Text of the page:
Hot Pixels: Frequency, Power, and Temperature Attacks on GPUs and Arm SoCs


Hritvik Taneja, Jason Kim, and Jie Jeff Xu, Georgia Tech; Stephan van Schaik, University of Michigan; Daniel Genkin, Georgia Tech; Yuval Yarom, Ruhr University Bochum


The drive to create thinner, lighter, and more energy efficient devices has resulted in modern SoCs being forced to balance a delicate tradeoff between power consumption, heat dissipation, and execution speed (i.e., frequency). While beneficial, these DVFS mechanisms have also resulted in software-visible hybrid side-channels, which use software to probe analog properties of computing devices. Such hybrid attacks are an emerging threat that can bypass countermeasures for traditional microarchitectural side-channel attacks.

Given the rise in popularity of both Arm SoCs and GPUs, in this paper we investigate the susceptibility of these devices to information leakage via power, temperature and frequency, as measured via internal sensors. We demonstrate that the sensor data observed correlates with both instructions executed and data processed, allowing us to mount software-visible hybrid side-channel attacks on these devices.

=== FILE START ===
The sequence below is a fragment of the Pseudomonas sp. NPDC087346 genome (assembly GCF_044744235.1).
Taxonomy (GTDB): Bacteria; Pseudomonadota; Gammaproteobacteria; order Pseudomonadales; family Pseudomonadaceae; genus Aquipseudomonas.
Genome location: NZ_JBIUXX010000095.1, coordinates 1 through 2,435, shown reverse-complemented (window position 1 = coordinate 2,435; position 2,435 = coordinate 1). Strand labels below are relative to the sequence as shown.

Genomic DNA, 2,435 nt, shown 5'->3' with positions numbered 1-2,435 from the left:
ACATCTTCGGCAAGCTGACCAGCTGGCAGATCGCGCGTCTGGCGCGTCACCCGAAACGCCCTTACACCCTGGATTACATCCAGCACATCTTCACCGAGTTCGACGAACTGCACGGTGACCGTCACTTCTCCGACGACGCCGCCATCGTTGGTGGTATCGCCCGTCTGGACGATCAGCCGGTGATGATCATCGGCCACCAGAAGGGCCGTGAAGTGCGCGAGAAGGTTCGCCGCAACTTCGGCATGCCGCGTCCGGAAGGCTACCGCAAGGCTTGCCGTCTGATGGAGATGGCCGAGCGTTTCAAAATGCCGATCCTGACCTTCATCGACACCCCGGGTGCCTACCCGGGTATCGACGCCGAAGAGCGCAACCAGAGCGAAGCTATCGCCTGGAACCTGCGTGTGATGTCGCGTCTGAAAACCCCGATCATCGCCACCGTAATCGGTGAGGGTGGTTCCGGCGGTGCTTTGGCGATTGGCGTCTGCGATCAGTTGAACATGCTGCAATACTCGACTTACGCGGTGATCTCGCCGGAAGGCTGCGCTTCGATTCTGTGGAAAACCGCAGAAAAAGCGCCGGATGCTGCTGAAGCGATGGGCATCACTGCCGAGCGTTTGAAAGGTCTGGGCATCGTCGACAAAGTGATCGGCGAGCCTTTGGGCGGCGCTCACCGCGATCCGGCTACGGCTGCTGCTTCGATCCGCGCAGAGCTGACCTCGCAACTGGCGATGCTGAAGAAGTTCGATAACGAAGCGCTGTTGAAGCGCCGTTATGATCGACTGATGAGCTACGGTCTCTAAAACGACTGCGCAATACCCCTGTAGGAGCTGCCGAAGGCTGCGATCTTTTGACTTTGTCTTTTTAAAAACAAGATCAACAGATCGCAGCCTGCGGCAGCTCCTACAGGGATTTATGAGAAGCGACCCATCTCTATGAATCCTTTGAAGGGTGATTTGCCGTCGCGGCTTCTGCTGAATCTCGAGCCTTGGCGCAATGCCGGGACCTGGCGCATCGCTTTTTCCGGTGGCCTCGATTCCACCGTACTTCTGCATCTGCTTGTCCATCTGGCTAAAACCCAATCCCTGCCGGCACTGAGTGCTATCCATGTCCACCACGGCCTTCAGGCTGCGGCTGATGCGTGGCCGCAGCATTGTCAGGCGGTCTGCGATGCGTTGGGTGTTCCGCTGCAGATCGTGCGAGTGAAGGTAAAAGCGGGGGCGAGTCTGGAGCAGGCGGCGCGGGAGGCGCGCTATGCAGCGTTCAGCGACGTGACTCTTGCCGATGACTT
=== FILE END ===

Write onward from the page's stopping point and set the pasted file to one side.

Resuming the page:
To demonstrate the real-world impact of this issue, we present JavaScript-based pixel stealing and history sniffing attacks on Chrome and Safari, with all side channel countermeasures enabled. Finally, we also show website fingerprinting attacks, without any elevated privileges.

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@inproceedings {291323,
author = {Hritvik Taneja and Jason Kim and Jie Jeff Xu and Stephan van Schaik and Daniel Genkin and Yuval Yarom},
title = {Hot Pixels: Frequency, Power, and Temperature Attacks on {GPUs} and Arm {SoCs}},
booktitle = {32nd USENIX Security Symposium (USENIX Security 23)},
year = {2023},
isbn = {978-1-939133-37-3},
address = {Anaheim, CA},
pages = {6275--6292},
url = {},
publisher = {USENIX Association},
month = aug

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